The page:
On Monday, the White House brought together a range of stakeholders from throughout the energy sector—including utility executives, state regulators, federal agencies, consumer advocates, technology leaders and entrepreneurs -- to discuss along with Administration officials the most effective ways of upgrading our country’s electric grid. The White House also released a new report, A Policy Framework for a 21stCentury Grid, produced by the Cabinet-level National Science and technology Council.
The advent of a range of information, communications, and energy technologies provides us with an opportunity to upgrade the grid in a manner that will enable it to operate more efficiently, more reliably, and to spur innovation. To take best advantage of the opportunities provided by these technologies, A Policy Framework for a 21stCentury Grid establishes four key priorities:
- "Scale what works" to enable cost-effective smart grid investments;
- Unlock the innovation potential in the electricity sector with a continued focus on open interoperability standards;
- Empower consumers with education and access to their own energy usage information in consumer- and computer- friendly formats, with improved privacy safeguards and consumer protections; and
- Continue to secure the grid against natural disasters and cyber-threats.
President Obama has set goals of having one million electric vehicles on the road by 2015 and generating 80% of our electricity from a diverse set of clean energy sources by 2035. Upgrading our grid can play an important role in moving towards these bold but achievable goals, as well as integrating renewable energy into the grid while also becoming better able to facilitate the wider use and charging of electric vehicles. Upgrading the grid would also have a direct effect on consumers by saving families money through increased efficiency and reliability, while also helping utilities avoid blackouts and restore power quicker when they occur.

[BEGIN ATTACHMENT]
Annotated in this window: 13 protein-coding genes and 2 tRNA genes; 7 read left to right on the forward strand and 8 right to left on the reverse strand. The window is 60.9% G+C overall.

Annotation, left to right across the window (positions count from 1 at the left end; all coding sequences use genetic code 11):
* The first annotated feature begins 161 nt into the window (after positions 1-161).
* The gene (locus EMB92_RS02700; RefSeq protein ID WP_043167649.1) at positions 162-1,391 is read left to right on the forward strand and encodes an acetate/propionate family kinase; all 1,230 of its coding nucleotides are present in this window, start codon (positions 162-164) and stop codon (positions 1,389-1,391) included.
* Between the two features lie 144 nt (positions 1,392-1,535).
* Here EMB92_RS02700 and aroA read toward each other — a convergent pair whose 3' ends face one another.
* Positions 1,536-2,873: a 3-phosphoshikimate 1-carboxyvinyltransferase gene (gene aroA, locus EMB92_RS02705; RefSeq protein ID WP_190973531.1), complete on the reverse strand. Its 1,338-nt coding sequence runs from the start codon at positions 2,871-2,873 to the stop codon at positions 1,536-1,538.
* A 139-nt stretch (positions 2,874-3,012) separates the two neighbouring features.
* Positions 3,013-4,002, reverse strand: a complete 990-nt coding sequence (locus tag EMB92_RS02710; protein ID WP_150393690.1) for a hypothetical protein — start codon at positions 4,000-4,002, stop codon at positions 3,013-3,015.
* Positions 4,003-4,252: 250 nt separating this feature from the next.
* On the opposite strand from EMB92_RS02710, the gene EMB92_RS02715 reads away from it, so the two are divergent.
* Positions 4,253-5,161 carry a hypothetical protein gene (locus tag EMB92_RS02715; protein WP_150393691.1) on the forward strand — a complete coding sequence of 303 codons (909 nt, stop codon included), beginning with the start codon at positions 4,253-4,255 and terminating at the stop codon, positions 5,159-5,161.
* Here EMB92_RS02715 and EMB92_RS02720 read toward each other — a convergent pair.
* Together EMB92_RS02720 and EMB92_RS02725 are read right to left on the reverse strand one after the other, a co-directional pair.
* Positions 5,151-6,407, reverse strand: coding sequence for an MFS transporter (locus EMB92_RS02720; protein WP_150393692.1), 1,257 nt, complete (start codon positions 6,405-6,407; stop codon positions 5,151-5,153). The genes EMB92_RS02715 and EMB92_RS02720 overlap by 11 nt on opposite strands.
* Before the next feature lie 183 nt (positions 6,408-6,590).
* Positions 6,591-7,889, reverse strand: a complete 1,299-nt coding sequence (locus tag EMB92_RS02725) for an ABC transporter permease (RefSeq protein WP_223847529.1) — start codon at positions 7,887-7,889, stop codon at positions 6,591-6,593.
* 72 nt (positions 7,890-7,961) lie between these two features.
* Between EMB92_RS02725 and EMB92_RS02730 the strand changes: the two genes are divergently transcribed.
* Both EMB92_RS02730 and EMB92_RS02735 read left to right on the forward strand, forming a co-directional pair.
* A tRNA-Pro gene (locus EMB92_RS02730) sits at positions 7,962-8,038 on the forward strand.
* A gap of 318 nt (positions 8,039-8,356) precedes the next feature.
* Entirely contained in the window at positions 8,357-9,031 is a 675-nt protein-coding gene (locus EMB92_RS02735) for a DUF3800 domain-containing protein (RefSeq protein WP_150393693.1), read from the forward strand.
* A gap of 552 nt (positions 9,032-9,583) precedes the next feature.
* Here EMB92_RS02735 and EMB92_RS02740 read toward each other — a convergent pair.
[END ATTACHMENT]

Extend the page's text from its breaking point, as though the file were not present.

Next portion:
We are already making progress. Secretary Chu announced on Monday that Recovery Act investments have enabled the installation of 5 million smart meters and 140,000 programmable thermostats to date. We are paving the way so customers have the information they need to make informed decisions about their energy use and can save money.
We are also making progress bringing renewable energy to American cities and towns. At Monday’s event, Nancy Sutley, Chair of the Council on Environmental Quality (CEQ), announced the formation of a Department of Energy, Department of Interior, and CEQ-led Renewable Energy Rapid Response Team, which will improve Federal coordination and ensure timely review of proposed renewable energy projects and transmission lines. In addition, the Administration continues to support transmission planning efforts, which have already resulted in the identification by stakeholders of high-priority transmission lines.
As we heard this week, making sustained progress on grid modernization will take a collaborative partnership with States and stakeholders. What works for New York isn’t the same as what might work for North Dakota or Texas. The Administration is committed to continuing to work with various stakeholders, hearing their concepts or concerns while also sharing lessons learned and best practices, as we move forward with this important project.
We also heard from two inspiring high school students who have already set up their own non-profit to promote energy savings in schools. It is in that spirit the Department of Energy has launched an America’s Home Energy Education Challenge, to ensure students can learn about energy and help their families save money at the same time. Participants in that challenge are sure to benefit from electronic access to their energy data.
Modernizing America’s electric grid is critical to winning the future. A smarter and expanded electric grid – a 21st century electric grid – is an important part of continuing to build our 21st century clean energy economy, leveraging American ingenuity while creating jobs and maintaining American competiveness. Thanks to the efforts of the Administration and the many stakeholders that gathered at the White House on Monday, we are confident it will happen.
Aneesh Chopra is US Chief Technology Officer